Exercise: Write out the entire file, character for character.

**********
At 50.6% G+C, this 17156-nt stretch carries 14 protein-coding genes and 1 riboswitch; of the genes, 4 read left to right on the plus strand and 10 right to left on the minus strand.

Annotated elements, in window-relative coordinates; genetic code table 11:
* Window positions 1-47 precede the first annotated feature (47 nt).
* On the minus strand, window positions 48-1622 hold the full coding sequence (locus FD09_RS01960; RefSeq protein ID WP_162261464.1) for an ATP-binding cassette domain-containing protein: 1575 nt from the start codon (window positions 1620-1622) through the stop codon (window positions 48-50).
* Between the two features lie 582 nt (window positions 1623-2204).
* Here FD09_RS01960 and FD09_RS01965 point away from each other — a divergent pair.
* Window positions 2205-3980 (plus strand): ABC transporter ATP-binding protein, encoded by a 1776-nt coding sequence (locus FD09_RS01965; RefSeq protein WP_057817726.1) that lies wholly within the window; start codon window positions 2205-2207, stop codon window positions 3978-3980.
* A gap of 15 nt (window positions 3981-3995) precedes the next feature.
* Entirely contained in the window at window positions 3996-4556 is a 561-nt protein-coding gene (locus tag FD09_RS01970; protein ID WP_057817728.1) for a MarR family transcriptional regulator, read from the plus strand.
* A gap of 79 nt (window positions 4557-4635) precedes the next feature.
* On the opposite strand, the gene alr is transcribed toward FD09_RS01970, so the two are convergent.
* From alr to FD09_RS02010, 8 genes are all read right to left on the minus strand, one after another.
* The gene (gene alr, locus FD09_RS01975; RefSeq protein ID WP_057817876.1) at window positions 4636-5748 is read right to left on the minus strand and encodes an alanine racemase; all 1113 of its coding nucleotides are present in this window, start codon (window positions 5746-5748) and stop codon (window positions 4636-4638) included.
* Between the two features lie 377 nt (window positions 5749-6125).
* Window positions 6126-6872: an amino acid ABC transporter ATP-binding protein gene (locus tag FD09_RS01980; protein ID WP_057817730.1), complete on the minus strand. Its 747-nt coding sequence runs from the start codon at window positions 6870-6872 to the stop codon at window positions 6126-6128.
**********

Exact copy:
At 50.6% G+C, this 17156-nt stretch carries 14 protein-coding genes and 1 riboswitch; of the genes, 4 read left to right on the plus strand and 10 right to left on the minus strand.

Annotated elements, in window-relative coordinates; genetic code table 11:
* Window positions 1-47 precede the first annotated feature (47 nt).
* On the minus strand, window positions 48-1622 hold the full coding sequence (locus FD09_RS01960; RefSeq protein ID WP_162261464.1) for an ATP-binding cassette domain-containing protein: 1575 nt from the start codon (window positions 1620-1622) through the stop codon (window positions 48-50).
* Between the two features lie 582 nt (window positions 1623-2204).
* Here FD09_RS01960 and FD09_RS01965 point away from each other — a divergent pair.
* Window positions 2205-3980 (plus strand): ABC transporter ATP-binding protein, encoded by a 1776-nt coding sequence (locus FD09_RS01965; RefSeq protein WP_057817726.1) that lies wholly within the window; start codon window positions 2205-2207, stop codon window positions 3978-3980.
* A gap of 15 nt (window positions 3981-3995) precedes the next feature.
* Entirely contained in the window at window positions 3996-4556 is a 561-nt protein-coding gene (locus tag FD09_RS01970; protein ID WP_057817728.1) for a MarR family transcriptional regulator, read from the plus strand.
* A gap of 79 nt (window positions 4557-4635) precedes the next feature.
* On the opposite strand, the gene alr is transcribed toward FD09_RS01970, so the two are convergent.
* From alr to FD09_RS02010, 8 genes are all read right to left on the minus strand, one after another.
* The gene (gene alr, locus FD09_RS01975; RefSeq protein ID WP_057817876.1) at window positions 4636-5748 is read right to left on the minus strand and encodes an alanine racemase; all 1113 of its coding nucleotides are present in this window, start codon (window positions 5746-5748) and stop codon (window positions 4636-4638) included.
* Between the two features lie 377 nt (window positions 5749-6125).
* Window positions 6126-6872: an amino acid ABC transporter ATP-binding protein gene (locus tag FD09_RS01980; protein ID WP_057817730.1), complete on the minus strand. Its 747-nt coding sequence runs from the start codon at window positions 6870-6872 to the stop codon at window positions 6126-6128.